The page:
“The Little Blue Pill For Your PIPE”
It is not the size but the way you use it.

Last time in “Why Size Doesn’t Matter” I outlined the specific issues limiting timely connectivity communication due to satcom latency. Today, lets talk about some fixes, to make the most out of your pipe.

In a world guided by the laws of physics you may feel a little trapped by the inevitable lack of comparable Internet service when flying over the pacific at 600mph, but I have good news. The Internet is a complex place filled with a lot more than just streaming media.

The Internet world is really broken into two broad categories that have evolved sequentially in two distinct directions:

1) Communications Centered. 1970-199x
2) Rich Media Content. 199x-Today

For the last 40 years the Internet has grown and moved inevitably towards the “richening” of content from text email and bulletin boards to AJAX and embedded interactive media, but one fact seems to buck this trend, the growth of instant connections and the new “always connected” model. Since 2007 we have seen a steady reversal of the importance of Internet media in a human sense back to raw connectivity. Born out of the collision of convenience, and shrinking Internet devices (Smartphones), the “instant al-ways on” model exploded.

To understand how important the use of this technology is to your inflight connectivity needs, you need to examine both the growth of rich sources, such as, Streaming Video at the same time as growth in Instant Messaging/Broadcasting and Status Updates. A recent study on Internet usage shows the US’s largest single consumer-use of band-width during peak hours is Netflix (15m members) at over 20% (400+ Mb per day per user); whereas, Facebook with over 150 million users in the US market only uses 2%. In fact, 8 of the top 10-bandwidth users are streaming video, accounting for 60% of all traffic on the Internet by volume.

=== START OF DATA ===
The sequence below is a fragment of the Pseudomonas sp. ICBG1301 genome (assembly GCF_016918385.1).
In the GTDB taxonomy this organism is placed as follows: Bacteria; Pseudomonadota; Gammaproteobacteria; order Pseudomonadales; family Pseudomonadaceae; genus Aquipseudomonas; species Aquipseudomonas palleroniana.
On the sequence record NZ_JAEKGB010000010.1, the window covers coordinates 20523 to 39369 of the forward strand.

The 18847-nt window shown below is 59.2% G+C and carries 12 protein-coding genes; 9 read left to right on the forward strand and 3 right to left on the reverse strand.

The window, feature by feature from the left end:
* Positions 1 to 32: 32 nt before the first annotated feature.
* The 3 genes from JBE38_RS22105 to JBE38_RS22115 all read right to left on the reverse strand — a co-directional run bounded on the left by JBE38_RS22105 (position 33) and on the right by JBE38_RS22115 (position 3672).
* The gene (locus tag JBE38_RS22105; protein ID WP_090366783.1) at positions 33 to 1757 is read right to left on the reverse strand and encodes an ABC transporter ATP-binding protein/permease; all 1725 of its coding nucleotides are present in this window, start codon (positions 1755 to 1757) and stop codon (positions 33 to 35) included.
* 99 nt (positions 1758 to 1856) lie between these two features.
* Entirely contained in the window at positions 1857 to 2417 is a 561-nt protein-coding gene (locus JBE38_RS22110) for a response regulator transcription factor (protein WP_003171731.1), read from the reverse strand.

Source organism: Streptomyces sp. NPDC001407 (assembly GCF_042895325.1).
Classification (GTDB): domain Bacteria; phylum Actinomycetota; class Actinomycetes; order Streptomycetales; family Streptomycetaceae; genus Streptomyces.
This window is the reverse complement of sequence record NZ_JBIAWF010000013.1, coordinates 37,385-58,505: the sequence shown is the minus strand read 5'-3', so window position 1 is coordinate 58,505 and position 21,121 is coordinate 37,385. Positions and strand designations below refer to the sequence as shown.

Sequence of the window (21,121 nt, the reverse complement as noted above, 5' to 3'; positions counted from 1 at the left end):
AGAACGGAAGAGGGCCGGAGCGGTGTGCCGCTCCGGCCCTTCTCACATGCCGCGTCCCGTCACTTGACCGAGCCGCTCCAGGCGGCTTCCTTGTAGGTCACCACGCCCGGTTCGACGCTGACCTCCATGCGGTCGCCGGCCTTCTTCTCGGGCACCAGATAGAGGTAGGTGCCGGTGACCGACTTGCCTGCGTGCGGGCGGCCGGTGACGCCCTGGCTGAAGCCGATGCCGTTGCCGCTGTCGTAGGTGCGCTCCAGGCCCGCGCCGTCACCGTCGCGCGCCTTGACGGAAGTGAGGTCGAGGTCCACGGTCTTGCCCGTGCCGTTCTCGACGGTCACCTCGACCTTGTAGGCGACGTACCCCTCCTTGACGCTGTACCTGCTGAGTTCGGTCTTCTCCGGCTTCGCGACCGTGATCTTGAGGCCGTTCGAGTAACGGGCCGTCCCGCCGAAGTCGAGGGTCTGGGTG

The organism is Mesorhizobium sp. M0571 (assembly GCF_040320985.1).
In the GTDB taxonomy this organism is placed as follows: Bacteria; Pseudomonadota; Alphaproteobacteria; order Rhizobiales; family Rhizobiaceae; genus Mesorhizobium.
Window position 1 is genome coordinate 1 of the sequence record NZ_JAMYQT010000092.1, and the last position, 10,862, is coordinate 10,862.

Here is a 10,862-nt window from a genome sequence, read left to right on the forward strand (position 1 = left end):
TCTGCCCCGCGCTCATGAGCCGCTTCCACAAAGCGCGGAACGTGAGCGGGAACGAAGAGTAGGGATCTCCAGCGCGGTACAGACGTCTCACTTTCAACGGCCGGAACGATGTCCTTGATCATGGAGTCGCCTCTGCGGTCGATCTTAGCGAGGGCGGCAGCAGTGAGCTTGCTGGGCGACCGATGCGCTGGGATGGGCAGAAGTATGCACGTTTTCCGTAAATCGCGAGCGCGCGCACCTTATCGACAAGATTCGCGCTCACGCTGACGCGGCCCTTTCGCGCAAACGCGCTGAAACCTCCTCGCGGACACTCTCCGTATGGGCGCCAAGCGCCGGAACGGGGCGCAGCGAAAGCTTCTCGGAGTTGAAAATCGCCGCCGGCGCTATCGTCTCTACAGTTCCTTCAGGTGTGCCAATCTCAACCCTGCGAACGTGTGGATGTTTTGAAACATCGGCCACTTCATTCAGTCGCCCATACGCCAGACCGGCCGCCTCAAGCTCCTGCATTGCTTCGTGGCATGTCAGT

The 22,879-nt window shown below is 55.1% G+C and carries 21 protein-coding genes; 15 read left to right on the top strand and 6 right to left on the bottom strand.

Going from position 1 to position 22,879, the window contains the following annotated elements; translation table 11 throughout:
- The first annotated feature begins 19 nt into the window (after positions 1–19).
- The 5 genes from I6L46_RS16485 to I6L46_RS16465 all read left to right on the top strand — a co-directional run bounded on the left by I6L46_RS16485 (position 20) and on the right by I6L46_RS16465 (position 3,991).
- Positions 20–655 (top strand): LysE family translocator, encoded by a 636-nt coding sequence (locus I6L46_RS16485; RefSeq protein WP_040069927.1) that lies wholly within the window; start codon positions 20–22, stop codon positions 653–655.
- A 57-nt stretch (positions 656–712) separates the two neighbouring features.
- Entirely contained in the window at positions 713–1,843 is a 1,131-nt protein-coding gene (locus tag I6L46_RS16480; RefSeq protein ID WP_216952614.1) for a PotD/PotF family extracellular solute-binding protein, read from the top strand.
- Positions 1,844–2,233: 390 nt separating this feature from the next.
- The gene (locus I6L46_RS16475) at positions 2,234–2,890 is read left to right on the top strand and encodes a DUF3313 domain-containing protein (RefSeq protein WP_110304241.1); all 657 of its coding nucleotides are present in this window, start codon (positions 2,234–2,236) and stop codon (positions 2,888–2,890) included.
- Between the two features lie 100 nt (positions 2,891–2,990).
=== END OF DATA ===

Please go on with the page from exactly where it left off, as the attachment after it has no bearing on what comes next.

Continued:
So how to take advantage of the change? Firstly you must offer connectivity, “always on” is just that. Secondly, offer targeting access services… not the pipe. The Internet is not what it used to be and selective access is not only a bandwidth advantage but also a passenger service preposition advantage.

Here is an analysis of usage and SBB (Swift Broadband) costs to clarify the service focus:

• Open Internet access on SBB, limited to a single channel of 400 Kbits/s costs the passenger a maximum of $15-$30* per minute to stream video. (Based on the 50K bytes per second link speed)

• Mobile Facebook access on SBB, costs the passenger a maximum of $0.22-$0.44* per minute. (Based on US figures for mobile access of 24 hours a month @ 16% of 400 MB usage per month)

• Instant Messenger access on SBB, costs the passenger of $.005-$0.01 per minute. (Based on 40 words per minute composition and 5 simultaneous conversations)

In addition, the bandwidth requirements for Mobile Facebook are such that a single channel could supply simultaneous service for over 500 passengers.

Interesting enough, many other services have similar, if not smaller, network profiles but are highly desirable, such as Instant Messaging and Twitter. In time, the market players will move but the new “instant always on” culture has become well entrenched in our lives.

So what is the little blue pill for your air to ground pipe, it is optimizing your Internet offer-ing to selective services that are highly desirable and bandwidth effective, and re-focusing open Internet access as a generally desirable inflight service.

References :

* Based on SBB costing of $5-$10 per megabyte